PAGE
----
Saturday, 17 February 2018

Interview : Jamahl Peterkin from the Nottingham Peace Project

Humbled by the inspirational comments from Jamahl Peterkin in an interview about the Nottingham Peace Project, which is a non-profit organisation established to build positive communities. Well worth reading....

Q: What is the aim of NPP?

I aim for NPP to become a leader for Nottingham within the community sector, for teenagers and adults providing a range of positive opportunity, experience and improving mental health through Nottingham communities. Providing innovative creative workshops for all ages.

We aim to help young offenders, refugees, women of different faiths, teenagers in deprivation and children with early signs of mental health issues, behavioural disorders or emotional disorders.

We aim to provide work experience and training opportunities for students at university and in collage.

We aim to empower our communities and bring positive change to Nottingham City.

We aim at creating a range of sustainable businesses which help the community and from which profits can go back into supporting Nottingham communities.

Various NPP Events

Q : What was the spark that made you set up the Nottingham Peace Project?

A: Growing up in the deprived areas of Nottingham I know first-hand what it is like to be a teenager with lack of positive male role models, opportunity and resources. Growing up in deprived communities followed by adult health issues and traumatising life situations which lead to poor mental health, lack of self-belief and self-help skills to improve my mental health and life situations my life was spiralling downwards.

Mindfulness and positive thinking changed my life and when I learnt the science behind these life skills at the age of 30 I realised that if teenagers and adults in deprived communities learnt these basic life skills that nobody teaches us as children or in schools then they too can improve their life and well-being. Life skills including, self-love, self-awareness, mindfulness, positive thinking, confidence, self-belief. In July 2013 I was put into an induced comer for 4 weeks. After being in hospital care for 8 weeks, 2 days after being discharged my first daughter was born, I resumed full-time work and my part-time degree 3 months after being through such a traumatic experience and never received any counselling or therapy which in hind-sight was much needed.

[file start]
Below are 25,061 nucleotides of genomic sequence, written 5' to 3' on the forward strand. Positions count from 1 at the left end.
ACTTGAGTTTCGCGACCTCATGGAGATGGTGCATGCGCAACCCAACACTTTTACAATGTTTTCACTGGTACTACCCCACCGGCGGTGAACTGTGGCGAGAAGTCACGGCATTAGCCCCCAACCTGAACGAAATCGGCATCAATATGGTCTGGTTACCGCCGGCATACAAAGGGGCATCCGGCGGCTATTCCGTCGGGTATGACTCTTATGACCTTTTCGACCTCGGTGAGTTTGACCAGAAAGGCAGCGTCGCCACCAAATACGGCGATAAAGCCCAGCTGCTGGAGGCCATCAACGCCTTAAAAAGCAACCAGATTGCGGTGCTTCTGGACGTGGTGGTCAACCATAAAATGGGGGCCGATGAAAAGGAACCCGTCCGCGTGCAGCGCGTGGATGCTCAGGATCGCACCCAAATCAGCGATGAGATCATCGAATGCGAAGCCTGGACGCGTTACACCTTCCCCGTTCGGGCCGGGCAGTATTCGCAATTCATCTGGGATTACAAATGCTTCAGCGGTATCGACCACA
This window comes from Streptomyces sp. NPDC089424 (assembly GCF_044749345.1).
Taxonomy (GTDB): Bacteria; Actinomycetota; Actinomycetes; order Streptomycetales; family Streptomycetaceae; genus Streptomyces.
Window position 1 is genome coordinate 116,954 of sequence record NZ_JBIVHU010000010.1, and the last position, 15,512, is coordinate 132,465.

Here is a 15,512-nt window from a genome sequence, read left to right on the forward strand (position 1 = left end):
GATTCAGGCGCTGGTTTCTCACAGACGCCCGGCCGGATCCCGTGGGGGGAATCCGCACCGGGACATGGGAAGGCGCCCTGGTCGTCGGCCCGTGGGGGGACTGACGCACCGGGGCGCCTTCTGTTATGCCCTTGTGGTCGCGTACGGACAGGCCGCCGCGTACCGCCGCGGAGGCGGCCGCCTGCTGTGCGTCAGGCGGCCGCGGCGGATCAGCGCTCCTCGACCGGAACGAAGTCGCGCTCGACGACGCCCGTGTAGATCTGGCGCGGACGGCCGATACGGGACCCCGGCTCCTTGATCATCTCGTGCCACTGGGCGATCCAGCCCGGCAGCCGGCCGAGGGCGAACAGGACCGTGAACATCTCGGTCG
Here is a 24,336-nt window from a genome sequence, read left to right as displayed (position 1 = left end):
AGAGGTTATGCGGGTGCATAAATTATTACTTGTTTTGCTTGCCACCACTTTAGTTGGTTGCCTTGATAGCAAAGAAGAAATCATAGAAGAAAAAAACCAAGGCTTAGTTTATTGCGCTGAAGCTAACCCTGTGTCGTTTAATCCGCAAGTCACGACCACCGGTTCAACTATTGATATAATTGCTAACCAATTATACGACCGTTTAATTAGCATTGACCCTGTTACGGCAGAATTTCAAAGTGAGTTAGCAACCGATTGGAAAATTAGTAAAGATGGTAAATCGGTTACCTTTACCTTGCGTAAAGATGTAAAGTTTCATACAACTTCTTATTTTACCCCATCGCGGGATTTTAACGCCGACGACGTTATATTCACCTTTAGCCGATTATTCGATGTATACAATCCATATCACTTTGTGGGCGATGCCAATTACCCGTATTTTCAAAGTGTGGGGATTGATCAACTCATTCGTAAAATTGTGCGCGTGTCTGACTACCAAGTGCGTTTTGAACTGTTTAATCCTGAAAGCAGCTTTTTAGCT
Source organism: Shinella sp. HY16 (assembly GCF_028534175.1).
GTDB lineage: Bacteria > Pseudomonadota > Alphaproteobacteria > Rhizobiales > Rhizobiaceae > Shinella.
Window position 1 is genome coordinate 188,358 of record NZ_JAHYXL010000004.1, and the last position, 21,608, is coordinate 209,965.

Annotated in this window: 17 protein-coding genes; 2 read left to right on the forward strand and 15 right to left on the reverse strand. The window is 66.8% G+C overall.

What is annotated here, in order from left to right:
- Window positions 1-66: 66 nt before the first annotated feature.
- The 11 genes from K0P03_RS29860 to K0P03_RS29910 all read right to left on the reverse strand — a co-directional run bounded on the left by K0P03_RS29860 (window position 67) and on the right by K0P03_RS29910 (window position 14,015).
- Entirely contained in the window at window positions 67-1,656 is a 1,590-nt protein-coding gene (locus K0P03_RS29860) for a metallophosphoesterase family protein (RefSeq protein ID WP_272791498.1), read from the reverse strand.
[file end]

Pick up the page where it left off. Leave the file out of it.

After a couple years going by I had noticed that I had destroyed all the close relationships around me, including work relationships, family and friends. I had been suffering with Post Traumatic Stress Disorder (PTSD) unaware for some time and life situations were just building on top, causing more detriment to my mental health. As a sufferer of PTSD I know first-hand how important a healthy mind is and how detrimental an unhealthy mind can be.

In April 2016 my brother passed away and situations at work and home were becoming poor. I started seeing a clinical psychologist as recommended by my doctor. In June 2016 my relationship of 7 years had broken down and I had to move away from my family home. The following months became even more difficult, after raising a grievance at work for unfair treatment I was managed out of my position in December 2016 was not paid any wages the week before Christmas.

The years of suffering with PTSD and difficult life situations had become so much I was just hoping to make it through 2016. Whilst depressed and in a very low place, I stumbled across some videos which completely changed my outlook on life and I quickly learnt how to control my negative detrimental thinking patterns. Since I had been doing counselling at the time and been introduced to mindfulness I had even more faith in what I was watching as it reminded me of what I had already been taught so I followed my instincts and tried something new. This lead to training in life coaching and mindfulness.

Turning my own life around after losing my brother, my family, being in a coma, losing my job made me realise that we need to do more for communities who are not properly equipped with these life skills.

I had an overwhelming urge to create a way I can help communities of Nottingham. Instead of getting back into full-time work and staying depressed I decided to create ‘Nottingham Peace Project’ to bring life coaching and positive opportunity to Nottingham communities.

NPP Poetry Calender

Q: What was the biggest challenge in getting the project started?

A: Funding and being taken seriously. For months I worked voluntarily. Even now I earn significantly less than what I did when working in management and what I could earn going out and getting a job which uses my skill set. The tremendous success we achieved in 2017 now makes us get taken seriously and hopefully more funding and support will open. Our annual activity report can be downloaded at:

Anti Knife Crime event

Q: Which NPP activity do you think has had the most impact?

Music in the park.

Individual and Family Level: